Everything about the KLX250S is on the gentle side. The suspension is as soft as the mellow power delivery and the riding position is painless. On the trails the shock and fork absorb the rough stuff admirably so advanced riders will be able to easily push the KLX to its limit.
Everything about the KLX250S is on the gentle side. The suspension is as soft as the mellow power delivery and the riding position is painless. On the trails the shock and fork absorb the rough stuff admirably so advanced riders will be able to easily push the KLX to its limit.

Considering its intended purpose as an all-around motorbike, the KLX transmits enough feedback to make it easy to go fast. But Kawasaki expects it to be ridden by riders who want to soak in the surroundings, not pass them by in a blur, and the 250S is right at home at those speeds. The 21-inch front and 18-inch rear wheels have been beefed up with thicker spokes wrapped in tires with a tread pattern aimed at improving the off-road worthiness and providing a more stable ride on the street than the spindly units on its predecessor. Once again the rocky terrain and deep gravel could have wreaked havoc on these OEM components, yet we didn’t see a flat, no bent wheels, nada. If it had, the bike is equipped with a useful tool kit on the rear fender that includes pliers, plug wrench, screwdrivers and the wrenches necessary to remove the axles and change a flat.You supply the spare tube.

Helping to take the edge out of the OHV equation is an assortment of standard Kawasaki switchgear, mirrors, comfy seat and modern instrumentation. A trick new digital dash replaces the dual analog dials on the previous bike and features a bar graph-style tach across the top of the slim screen. The display also houses a speedometer, dual trip meters and clock. Heck, the mirrors even stayed in place on the majority of our test fleet units and they provide a great view of the aft action. A few did come loose, requiring the rider take a minute to tighten ‘em back down before moving on.

Between photo ops and water stops we were pushing our luck and the sun was disappearing behind the towering walls of Titus Canyon. We did manage to soak in the sights near the end of the day. The picturesque rock formations demanded attention and coming off the wet season there was an unusual amount of green foliage in contrast to the brown and red rock canyon walls.

The KLX250S might not be the biggest or baddest off-road bike to come out of the Kawasaki camp but it will go farther than most riders will be willing to go.
The KLX250S might not be the biggest or baddest off-road bike to come out of the Kawasaki camp but it will go farther than most riders will be willing to go.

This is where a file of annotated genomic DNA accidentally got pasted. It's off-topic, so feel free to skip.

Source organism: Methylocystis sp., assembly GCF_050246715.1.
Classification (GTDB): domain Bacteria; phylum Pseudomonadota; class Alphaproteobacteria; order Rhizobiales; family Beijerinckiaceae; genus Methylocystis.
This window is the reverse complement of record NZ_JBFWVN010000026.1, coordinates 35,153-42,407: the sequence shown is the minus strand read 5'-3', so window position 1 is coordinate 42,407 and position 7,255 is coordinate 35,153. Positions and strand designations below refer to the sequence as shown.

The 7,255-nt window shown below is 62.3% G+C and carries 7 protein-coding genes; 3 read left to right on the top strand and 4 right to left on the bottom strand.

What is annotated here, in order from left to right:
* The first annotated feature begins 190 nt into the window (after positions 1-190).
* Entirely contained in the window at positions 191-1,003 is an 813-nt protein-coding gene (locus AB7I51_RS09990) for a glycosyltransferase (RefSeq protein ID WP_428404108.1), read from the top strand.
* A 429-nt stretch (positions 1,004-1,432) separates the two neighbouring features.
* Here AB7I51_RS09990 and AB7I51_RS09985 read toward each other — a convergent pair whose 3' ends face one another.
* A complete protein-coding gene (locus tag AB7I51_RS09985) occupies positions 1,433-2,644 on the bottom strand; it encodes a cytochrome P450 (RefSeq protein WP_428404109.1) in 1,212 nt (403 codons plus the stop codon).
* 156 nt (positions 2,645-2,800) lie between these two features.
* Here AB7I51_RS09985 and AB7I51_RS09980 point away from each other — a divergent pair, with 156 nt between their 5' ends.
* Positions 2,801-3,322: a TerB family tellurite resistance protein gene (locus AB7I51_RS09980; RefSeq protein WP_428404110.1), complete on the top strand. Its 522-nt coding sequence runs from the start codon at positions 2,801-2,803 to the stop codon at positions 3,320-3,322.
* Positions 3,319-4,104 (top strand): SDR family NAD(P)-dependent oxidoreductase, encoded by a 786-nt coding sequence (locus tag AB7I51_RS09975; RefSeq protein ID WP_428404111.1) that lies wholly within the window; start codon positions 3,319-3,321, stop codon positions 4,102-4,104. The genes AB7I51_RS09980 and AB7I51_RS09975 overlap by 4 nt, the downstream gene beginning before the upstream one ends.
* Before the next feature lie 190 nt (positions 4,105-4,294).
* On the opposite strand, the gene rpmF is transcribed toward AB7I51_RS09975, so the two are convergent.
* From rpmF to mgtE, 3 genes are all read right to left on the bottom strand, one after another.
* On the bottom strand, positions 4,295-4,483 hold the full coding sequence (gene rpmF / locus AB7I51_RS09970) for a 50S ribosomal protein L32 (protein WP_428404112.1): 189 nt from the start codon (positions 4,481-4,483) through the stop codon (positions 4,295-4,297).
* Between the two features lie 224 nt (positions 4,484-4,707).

The KLX’s stylized front headlight acts as a number plate/wind deflector if you can call it that. It didn’t block much of the 30-mph headwind we battled on the highway our last 50-miles back to the Furnace Creek Resort but it definitely looks cool. The seat was plush enough to do a couple hundred miles on without any concern, which is a big deal considering how hard some dual-sport seats are. Another highlight is the nifty flip-top gas-cap that has keyed access and a hinge that lets it remain on the bike during fuel stops. At our first 55-mile fuel stop the bikes only took a bit over a gallon for a gas-sipping 46mpg average. Using the power of deduction, knowing that the 250S has a 2-gallon fuel tank, we estimate the range to be in the neighborhood of 100 miles.

Mother Nature spent millions of years crafting the Death Valley monument, and despite the fatal nature of this places’ name it is a wonder to behold. Here, sitting astride the 250S, a mere spec in the history book of this place, it is clear why we need these types of motorcycles. They are unobtrusive, easy to ride and capable of going where few people have gone before. It opens the door for casual riders to explore places that many would never dare to go on foot and venture further than many four-wheeled vehicles. And at $4899, this dual-sport offers a smile-per-dollar ratio that’s pretty damn hard to beat.

Let us know what you think about this article in the MotoUSA Forum.

Ken Hutchison

By Ken Hutchison Editor-in-Chief |Articles|Blog Posts|Articles RSS|Blog|Blog RSS The ulcers keep piling on for the warden of the MotoUSA asylum. With the inmates running rampant around the globe, Hutch has opted to get in on the madness more these days than in years past and is back in the saddle again.